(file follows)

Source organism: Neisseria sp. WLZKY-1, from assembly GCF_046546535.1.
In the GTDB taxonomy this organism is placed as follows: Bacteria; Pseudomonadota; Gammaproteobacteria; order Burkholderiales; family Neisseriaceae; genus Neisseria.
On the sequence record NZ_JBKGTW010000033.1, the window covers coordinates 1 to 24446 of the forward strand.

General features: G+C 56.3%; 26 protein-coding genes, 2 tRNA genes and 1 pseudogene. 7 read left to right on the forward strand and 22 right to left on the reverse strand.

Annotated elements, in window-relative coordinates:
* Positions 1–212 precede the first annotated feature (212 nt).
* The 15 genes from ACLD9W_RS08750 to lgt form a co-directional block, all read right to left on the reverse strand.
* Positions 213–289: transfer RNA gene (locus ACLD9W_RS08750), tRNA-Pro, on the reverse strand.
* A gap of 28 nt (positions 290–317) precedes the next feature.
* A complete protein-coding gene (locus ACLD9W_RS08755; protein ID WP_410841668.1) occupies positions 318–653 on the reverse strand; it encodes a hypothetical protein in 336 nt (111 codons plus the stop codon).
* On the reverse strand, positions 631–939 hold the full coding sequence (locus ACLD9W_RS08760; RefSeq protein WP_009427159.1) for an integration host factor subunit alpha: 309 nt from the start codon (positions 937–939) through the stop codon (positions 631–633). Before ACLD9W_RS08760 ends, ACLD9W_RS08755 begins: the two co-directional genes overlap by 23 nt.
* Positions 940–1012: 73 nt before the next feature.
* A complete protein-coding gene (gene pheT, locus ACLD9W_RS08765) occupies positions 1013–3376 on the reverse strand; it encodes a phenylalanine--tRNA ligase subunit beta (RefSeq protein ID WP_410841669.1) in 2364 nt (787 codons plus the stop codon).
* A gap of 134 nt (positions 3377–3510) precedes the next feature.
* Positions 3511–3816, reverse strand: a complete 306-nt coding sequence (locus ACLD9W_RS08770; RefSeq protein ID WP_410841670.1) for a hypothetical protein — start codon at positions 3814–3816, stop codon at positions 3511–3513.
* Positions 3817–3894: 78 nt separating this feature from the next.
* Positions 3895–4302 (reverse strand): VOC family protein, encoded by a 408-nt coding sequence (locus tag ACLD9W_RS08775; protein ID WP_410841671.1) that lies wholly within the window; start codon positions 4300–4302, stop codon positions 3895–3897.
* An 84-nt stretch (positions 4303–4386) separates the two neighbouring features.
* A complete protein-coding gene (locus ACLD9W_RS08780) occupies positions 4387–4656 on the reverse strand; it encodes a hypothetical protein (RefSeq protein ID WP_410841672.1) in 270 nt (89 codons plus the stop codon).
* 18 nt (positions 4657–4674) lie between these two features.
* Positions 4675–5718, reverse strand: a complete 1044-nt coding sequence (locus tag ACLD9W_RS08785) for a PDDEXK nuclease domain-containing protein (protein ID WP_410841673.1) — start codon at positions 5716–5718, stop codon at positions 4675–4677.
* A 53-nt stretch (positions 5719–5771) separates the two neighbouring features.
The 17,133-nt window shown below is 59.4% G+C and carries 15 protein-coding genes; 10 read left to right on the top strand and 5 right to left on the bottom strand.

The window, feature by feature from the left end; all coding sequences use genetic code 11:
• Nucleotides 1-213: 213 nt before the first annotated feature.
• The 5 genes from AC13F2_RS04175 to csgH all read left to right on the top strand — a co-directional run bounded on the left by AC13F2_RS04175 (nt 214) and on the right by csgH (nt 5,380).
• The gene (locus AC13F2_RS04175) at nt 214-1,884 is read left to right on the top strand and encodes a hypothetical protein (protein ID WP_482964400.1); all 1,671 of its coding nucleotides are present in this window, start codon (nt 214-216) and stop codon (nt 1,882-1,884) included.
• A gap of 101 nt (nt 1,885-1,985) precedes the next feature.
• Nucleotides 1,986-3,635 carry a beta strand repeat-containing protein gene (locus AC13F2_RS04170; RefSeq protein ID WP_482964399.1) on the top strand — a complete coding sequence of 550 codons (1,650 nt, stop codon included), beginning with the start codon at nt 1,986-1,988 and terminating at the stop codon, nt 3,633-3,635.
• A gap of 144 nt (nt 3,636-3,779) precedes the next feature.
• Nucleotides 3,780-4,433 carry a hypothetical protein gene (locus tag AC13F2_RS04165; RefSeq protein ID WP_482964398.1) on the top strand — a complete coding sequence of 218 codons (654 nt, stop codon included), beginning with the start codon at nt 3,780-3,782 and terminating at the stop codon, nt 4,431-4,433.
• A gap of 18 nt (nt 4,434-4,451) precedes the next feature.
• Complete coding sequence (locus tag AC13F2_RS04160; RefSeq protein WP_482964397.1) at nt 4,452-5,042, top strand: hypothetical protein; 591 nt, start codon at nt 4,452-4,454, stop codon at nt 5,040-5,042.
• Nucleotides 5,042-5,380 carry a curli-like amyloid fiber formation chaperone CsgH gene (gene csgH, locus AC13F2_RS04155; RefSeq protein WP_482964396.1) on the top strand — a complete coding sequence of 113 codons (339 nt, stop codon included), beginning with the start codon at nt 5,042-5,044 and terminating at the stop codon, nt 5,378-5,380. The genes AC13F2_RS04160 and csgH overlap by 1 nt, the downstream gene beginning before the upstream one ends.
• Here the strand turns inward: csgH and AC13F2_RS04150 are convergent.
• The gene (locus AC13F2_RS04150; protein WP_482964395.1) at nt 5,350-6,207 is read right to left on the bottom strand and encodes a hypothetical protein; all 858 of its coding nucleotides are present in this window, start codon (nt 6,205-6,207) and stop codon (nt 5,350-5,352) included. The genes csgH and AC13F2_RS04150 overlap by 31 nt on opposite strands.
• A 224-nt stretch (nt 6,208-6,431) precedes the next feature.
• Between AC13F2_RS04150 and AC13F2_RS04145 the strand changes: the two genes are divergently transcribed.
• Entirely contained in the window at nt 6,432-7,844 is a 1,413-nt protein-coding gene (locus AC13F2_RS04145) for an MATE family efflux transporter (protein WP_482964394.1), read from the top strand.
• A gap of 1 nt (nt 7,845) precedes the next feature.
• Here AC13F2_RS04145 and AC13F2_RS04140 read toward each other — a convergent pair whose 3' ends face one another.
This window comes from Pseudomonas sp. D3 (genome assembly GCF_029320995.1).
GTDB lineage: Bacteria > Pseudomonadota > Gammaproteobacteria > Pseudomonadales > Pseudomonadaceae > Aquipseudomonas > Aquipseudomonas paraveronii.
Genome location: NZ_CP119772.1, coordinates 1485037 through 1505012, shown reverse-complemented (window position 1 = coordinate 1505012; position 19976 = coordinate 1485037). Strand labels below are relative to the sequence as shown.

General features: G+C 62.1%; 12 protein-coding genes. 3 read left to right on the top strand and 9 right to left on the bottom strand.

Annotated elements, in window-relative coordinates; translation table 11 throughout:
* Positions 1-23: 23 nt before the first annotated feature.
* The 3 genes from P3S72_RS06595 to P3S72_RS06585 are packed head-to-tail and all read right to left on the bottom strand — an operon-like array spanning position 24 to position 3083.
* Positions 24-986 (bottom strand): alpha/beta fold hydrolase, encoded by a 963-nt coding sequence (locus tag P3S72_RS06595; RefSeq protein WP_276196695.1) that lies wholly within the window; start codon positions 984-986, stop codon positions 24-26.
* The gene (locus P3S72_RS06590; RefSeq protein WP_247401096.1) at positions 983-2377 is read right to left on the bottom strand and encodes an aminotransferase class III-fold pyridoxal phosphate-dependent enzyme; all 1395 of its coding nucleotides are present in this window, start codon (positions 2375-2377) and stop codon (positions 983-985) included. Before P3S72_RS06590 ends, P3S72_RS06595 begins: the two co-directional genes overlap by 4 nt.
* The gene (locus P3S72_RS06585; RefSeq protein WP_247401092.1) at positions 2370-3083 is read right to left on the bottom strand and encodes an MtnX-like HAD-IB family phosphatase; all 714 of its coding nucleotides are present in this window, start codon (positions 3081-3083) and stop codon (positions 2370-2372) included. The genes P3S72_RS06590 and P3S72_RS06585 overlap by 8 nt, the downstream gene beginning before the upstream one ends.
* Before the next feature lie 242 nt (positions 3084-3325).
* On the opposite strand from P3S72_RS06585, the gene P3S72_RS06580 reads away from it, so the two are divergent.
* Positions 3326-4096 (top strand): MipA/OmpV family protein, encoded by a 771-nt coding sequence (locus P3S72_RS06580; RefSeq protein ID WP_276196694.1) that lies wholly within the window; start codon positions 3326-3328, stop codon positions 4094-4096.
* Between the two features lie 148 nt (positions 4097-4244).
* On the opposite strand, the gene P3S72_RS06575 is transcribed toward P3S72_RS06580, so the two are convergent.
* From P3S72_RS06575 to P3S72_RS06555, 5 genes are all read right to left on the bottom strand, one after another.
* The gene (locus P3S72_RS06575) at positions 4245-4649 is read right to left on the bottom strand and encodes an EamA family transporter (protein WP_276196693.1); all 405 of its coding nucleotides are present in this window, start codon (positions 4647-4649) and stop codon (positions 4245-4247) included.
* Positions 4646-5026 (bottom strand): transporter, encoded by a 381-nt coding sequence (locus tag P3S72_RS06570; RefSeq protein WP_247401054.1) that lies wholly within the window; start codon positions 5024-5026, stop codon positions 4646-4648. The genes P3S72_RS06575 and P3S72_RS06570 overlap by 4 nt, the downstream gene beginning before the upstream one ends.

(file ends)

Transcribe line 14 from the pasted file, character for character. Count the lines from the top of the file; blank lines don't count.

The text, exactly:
* A gap of 134 nt (positions 3377–3510) precedes the next feature.